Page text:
Option trading has always been a bit of an anomaly to many day traders. While the leverage inherent in trading options is appealing to traders, their short-term approach has never really aligned well with the relatively long-term horizons associated with option contracts - option expirations have always ranged from months to years in the future.
The advent of weekly options is a game changer. Traders can now capitalize on the leverage provided by options (equating to less capital tied up in individual trades) while continuing to engage in short-term strategies best suited to their nature. Moreover, weekly options avail many traders of highly-lucrative opportunities not previously available.
A New Security?
While largely unknown to the general public and still new to most traders, weekly options (also known as Weeklys) have actually been around for some time. Weekly options were first introduced by the Chicago Board Options Exchange back in October 2005 on four cash-settled index options. The CBOE expanded the list to include a handful of individual stocks, exchange-traded funds (ETFs) and exchange-traded notes (ETNs) in June 2010. Weeklys are now offered on more than 150 of the most well-known stocks in the U.S., 30 ETFs/ETNs and a handful of the broad-market U.S. indices, with expectations the list will continue to expand considerably over time.
How Do They Work?
As implied in the name, Weeklys have a lifespan of one week or seven trading days. New contracts are created each Thursday and expire the following Friday for equities and ETFs/ETNs, while weekly index options close out trading either Thursday or Friday, depending on the index. Weekly options are not created for new listing in the week prior to when standard (monthly) contracts expire on the third Friday of each month.
Just as with standard option contracts, Weeklys listed for equities and ETFs/ETNs are American exercise (allowing them to be closed at any time prior to expiration) and physically settled. Weekly index options can be either European or American exercise and are cash-settled. The trading symbols for both standard and weekly options are identical other than the expiration date.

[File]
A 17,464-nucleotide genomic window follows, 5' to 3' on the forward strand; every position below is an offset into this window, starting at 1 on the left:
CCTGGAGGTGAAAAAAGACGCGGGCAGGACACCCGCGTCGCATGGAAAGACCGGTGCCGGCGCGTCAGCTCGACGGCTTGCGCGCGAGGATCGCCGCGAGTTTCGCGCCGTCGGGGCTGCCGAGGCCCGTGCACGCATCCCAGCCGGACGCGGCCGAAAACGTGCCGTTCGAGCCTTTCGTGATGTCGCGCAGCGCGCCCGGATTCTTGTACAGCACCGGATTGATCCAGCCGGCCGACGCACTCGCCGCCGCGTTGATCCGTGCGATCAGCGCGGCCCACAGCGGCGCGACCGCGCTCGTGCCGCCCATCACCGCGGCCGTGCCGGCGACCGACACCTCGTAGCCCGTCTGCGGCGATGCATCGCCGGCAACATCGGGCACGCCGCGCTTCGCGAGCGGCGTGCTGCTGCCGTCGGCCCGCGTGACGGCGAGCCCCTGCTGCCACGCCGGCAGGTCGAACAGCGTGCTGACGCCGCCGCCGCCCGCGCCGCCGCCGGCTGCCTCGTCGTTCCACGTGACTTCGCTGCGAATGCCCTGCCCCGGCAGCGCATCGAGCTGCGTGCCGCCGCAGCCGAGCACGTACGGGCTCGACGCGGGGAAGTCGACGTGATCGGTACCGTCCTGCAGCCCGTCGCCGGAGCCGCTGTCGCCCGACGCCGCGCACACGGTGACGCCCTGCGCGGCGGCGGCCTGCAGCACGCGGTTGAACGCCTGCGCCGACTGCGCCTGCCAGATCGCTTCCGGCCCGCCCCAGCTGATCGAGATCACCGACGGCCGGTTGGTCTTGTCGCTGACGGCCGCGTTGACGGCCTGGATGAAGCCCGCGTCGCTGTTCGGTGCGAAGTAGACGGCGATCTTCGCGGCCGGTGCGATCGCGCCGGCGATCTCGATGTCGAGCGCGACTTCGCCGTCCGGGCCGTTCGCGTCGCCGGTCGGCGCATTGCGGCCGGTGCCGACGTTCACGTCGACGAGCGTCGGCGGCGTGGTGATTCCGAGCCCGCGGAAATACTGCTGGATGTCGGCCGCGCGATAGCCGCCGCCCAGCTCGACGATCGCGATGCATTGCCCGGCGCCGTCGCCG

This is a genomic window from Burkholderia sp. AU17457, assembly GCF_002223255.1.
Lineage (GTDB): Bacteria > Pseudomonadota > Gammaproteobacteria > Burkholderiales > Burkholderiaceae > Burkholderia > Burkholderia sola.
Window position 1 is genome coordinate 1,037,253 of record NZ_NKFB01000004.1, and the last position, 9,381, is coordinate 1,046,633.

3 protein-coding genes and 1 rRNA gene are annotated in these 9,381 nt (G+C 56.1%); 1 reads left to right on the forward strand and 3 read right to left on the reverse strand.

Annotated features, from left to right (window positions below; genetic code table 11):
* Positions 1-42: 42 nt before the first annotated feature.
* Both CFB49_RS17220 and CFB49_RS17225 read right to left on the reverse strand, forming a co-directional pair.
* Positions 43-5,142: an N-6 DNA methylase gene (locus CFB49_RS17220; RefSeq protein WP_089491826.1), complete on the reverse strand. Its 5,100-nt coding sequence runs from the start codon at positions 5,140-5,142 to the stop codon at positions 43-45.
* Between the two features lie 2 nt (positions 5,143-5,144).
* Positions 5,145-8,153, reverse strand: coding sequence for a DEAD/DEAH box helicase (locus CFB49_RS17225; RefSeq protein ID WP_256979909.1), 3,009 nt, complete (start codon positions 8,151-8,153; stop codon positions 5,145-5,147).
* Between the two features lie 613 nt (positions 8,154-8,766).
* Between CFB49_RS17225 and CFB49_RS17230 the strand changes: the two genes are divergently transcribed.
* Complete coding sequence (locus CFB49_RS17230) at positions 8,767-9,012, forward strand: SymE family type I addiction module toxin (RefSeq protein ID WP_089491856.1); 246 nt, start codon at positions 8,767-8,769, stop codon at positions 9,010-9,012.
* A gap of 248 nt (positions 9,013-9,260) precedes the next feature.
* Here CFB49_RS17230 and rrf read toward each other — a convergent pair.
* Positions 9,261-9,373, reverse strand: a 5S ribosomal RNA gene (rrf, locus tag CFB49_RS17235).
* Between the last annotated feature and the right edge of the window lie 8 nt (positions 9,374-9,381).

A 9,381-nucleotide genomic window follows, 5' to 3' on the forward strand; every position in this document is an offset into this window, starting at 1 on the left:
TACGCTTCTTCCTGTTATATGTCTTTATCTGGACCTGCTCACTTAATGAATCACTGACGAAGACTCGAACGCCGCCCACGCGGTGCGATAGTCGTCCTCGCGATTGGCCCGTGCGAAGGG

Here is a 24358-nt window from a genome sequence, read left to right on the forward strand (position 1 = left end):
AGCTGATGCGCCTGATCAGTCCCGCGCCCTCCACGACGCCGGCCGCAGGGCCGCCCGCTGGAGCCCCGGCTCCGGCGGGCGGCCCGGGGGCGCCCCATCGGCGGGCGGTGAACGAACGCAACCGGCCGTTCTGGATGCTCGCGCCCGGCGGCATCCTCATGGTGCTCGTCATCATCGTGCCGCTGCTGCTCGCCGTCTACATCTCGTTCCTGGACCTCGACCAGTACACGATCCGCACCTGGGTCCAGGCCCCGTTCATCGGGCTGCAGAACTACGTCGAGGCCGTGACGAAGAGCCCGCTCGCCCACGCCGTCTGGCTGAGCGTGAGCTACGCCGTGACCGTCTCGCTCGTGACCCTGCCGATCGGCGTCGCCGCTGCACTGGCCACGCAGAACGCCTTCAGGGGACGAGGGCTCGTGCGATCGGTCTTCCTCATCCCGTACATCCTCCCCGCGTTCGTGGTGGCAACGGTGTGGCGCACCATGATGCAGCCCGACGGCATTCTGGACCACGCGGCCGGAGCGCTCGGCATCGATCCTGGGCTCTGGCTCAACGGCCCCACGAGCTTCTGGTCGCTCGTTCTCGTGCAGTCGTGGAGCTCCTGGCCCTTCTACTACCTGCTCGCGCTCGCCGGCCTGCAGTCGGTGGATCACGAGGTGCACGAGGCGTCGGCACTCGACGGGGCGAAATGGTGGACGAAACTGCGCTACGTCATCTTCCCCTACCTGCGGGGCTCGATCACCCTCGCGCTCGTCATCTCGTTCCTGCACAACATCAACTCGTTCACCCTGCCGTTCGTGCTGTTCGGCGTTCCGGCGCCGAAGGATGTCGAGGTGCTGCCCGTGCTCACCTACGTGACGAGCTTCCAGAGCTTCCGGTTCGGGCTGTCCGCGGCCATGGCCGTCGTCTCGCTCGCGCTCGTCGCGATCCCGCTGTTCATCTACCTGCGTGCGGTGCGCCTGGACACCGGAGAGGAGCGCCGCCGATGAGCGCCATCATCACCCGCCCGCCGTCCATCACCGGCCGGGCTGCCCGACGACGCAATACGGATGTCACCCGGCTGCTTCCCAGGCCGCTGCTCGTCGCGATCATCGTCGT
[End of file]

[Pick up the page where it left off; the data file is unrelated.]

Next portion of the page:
Aside from the aforementioned issue of leverage, a key benefit to traders is the fact that weekly options offer 52 expiration periods each year, significantly increasing their ability to take advantage of expiration opportunities. This is especially true for traders seeking to take advantage of the increased volatility associated with expiration and for option sellers attempting to capitalize on the acceleration of time decay inherent during the final week of expiration.
Weekly options are cheaper to purchase than standard options due to the "time-value" priced into the longer-term instrument.
Weeklys provide traders the ability to engage in strategies targeted to or around specific events, such as earnings, product announcements, key economic reports, etc. Traders can select an option that expires on or before the event, reducing their risk in the trade.
Traders can engage in lucrative option strategies (e.g. calendar and diagonal spreads) by pairing weekly and monthly options.
While the short time-frame of Weeklys provides a number of benefits, it can also work against traders. An option buyer will pay a lower price for a weekly option compared to a purchaser of a standard option, but they enter the trade with a very limited window of opportunity, during which time the underlying instrument must make a move in the intended direction - time is of the essence and working against them from the very moment they enter the trade. The same holds true for trades that run into trouble and move against a trader - there's simply no time to attempt to repair the trade by adjusting strikes and little opportunity for recovery in the price of the underlying instrument.